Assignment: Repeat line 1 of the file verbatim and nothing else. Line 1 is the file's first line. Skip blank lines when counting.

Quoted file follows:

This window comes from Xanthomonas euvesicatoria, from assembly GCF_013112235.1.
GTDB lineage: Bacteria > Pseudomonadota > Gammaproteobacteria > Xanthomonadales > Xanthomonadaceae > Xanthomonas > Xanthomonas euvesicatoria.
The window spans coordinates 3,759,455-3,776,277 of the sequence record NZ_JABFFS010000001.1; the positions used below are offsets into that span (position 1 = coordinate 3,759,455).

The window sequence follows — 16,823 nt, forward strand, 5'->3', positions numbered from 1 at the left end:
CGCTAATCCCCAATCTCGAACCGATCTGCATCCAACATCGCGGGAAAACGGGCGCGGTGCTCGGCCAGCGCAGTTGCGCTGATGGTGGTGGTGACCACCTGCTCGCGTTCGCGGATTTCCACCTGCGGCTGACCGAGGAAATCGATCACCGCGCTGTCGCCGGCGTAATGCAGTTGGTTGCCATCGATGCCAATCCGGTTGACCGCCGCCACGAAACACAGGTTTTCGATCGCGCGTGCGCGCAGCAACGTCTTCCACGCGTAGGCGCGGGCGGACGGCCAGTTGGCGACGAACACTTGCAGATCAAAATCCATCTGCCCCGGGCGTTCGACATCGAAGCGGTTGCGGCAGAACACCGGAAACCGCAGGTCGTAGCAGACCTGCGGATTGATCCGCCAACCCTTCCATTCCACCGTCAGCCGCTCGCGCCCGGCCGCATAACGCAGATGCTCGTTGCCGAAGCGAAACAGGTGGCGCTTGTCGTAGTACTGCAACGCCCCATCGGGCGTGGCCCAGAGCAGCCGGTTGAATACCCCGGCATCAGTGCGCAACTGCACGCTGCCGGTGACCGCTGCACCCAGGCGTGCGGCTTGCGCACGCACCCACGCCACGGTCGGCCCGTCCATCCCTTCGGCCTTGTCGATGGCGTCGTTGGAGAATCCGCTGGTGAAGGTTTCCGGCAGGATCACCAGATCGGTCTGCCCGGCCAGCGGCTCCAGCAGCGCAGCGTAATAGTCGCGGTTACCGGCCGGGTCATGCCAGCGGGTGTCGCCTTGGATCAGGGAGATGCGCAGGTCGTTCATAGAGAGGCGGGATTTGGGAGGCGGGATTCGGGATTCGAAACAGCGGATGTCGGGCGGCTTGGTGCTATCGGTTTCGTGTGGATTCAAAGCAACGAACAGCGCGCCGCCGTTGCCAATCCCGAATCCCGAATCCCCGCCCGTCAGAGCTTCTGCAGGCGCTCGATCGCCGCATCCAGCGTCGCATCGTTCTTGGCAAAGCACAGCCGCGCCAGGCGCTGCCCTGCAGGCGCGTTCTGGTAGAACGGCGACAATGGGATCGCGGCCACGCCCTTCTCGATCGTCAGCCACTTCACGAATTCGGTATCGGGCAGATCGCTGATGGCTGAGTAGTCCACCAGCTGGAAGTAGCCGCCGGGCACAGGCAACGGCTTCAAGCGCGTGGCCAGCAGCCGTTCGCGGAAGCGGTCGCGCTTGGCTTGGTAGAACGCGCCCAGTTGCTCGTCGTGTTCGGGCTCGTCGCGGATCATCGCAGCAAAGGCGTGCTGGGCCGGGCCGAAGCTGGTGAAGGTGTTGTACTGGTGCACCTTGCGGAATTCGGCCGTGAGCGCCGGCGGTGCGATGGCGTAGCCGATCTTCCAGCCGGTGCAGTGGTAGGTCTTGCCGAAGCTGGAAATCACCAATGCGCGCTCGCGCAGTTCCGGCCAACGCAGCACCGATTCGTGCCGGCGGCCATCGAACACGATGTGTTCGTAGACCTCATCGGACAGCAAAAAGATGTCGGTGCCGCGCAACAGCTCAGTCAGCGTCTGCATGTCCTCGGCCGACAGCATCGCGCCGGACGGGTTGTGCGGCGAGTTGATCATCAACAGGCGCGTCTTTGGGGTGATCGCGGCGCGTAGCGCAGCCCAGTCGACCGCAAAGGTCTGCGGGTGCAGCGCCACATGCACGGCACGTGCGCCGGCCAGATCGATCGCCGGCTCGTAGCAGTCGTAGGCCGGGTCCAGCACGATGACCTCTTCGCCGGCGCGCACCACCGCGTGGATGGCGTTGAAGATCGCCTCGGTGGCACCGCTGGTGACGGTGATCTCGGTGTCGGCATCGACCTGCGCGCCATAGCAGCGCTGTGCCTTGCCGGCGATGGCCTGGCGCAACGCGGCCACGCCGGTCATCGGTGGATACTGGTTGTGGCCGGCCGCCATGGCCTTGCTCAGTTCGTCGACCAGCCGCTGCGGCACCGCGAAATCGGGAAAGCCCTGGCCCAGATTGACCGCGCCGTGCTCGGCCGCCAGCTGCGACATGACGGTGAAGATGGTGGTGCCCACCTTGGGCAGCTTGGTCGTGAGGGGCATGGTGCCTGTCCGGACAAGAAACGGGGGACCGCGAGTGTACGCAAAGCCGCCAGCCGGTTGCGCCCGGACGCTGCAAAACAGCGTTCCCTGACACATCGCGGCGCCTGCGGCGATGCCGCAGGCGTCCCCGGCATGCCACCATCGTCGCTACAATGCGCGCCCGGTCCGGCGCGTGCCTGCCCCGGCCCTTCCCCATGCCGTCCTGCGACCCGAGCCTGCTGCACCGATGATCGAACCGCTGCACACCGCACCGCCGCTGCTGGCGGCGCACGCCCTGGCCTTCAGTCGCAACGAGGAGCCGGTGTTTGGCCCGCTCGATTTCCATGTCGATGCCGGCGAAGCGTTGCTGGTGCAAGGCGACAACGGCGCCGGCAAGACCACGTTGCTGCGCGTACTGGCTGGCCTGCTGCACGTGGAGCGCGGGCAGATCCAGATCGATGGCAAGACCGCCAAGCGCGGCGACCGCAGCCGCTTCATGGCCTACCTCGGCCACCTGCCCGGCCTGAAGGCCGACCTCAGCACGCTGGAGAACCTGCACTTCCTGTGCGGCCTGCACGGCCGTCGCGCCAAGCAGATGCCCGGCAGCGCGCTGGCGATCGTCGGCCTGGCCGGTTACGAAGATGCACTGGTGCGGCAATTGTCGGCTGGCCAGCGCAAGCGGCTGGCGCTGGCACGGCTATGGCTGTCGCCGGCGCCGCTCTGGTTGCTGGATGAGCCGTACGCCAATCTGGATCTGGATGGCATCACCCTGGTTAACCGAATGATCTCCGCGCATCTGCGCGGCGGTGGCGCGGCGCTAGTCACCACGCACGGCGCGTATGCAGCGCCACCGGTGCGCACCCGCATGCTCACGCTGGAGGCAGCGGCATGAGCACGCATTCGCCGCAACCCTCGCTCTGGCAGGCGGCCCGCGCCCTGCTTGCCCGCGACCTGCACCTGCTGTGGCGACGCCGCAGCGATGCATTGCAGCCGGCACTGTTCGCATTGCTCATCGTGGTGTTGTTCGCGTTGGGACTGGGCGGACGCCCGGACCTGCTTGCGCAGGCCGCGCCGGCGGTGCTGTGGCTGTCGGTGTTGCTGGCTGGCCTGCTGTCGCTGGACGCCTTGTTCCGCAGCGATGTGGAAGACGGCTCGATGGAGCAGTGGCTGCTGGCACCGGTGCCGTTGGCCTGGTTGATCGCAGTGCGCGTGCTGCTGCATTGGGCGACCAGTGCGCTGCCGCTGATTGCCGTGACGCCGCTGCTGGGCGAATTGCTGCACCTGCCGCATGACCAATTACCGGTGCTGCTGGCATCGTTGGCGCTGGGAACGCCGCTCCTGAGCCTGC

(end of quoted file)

This window comes from Xanthomonas euvesicatoria, from assembly GCF_013112235.1.